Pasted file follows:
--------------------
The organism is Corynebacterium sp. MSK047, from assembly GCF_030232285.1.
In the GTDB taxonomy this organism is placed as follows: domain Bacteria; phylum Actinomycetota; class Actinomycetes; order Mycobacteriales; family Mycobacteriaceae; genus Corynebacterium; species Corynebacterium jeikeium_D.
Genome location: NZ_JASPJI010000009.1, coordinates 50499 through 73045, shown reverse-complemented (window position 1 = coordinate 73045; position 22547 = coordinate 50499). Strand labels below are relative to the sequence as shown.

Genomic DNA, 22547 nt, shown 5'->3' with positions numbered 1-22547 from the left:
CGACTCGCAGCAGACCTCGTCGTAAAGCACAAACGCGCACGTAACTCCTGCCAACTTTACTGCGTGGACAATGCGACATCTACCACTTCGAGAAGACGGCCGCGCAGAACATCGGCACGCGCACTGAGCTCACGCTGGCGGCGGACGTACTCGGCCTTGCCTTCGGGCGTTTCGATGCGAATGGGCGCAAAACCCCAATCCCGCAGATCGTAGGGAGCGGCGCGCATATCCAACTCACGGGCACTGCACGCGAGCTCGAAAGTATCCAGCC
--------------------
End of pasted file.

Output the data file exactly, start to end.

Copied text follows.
The organism is Corynebacterium sp. MSK047, from assembly GCF_030232285.1.
In the GTDB taxonomy this organism is placed as follows: domain Bacteria; phylum Actinomycetota; class Actinomycetes; order Mycobacteriales; family Mycobacteriaceae; genus Corynebacterium; species Corynebacterium jeikeium_D.
Genome location: NZ_JASPJI010000009.1, coordinates 50499 through 73045, shown reverse-complemented (window position 1 = coordinate 73045; position 22547 = coordinate 50499). Strand labels below are relative to the sequence as shown.

Genomic DNA, 22547 nt, shown 5'->3' with positions numbered 1-22547 from the left:
CGACTCGCAGCAGACCTCGTCGTAAAGCACAAACGCGCACGTAACTCCTGCCAACTTTACTGCGTGGACAATGCGACATCTACCACTTCGAGAAGACGGCCGCGCAGAACATCGGCACGCGCACTGAGCTCACGCTGGCGGCGGACGTACTCGGCCTTGCCTTCGGGCGTTTCGATGCGAATGGGCGCAAAACCCCAATCCCGCAGATCGTAGGGAGCGGCGCGCATATCCAACTCACGGGCACTGCACGCGAGCTCGAAAGTATCCAGCC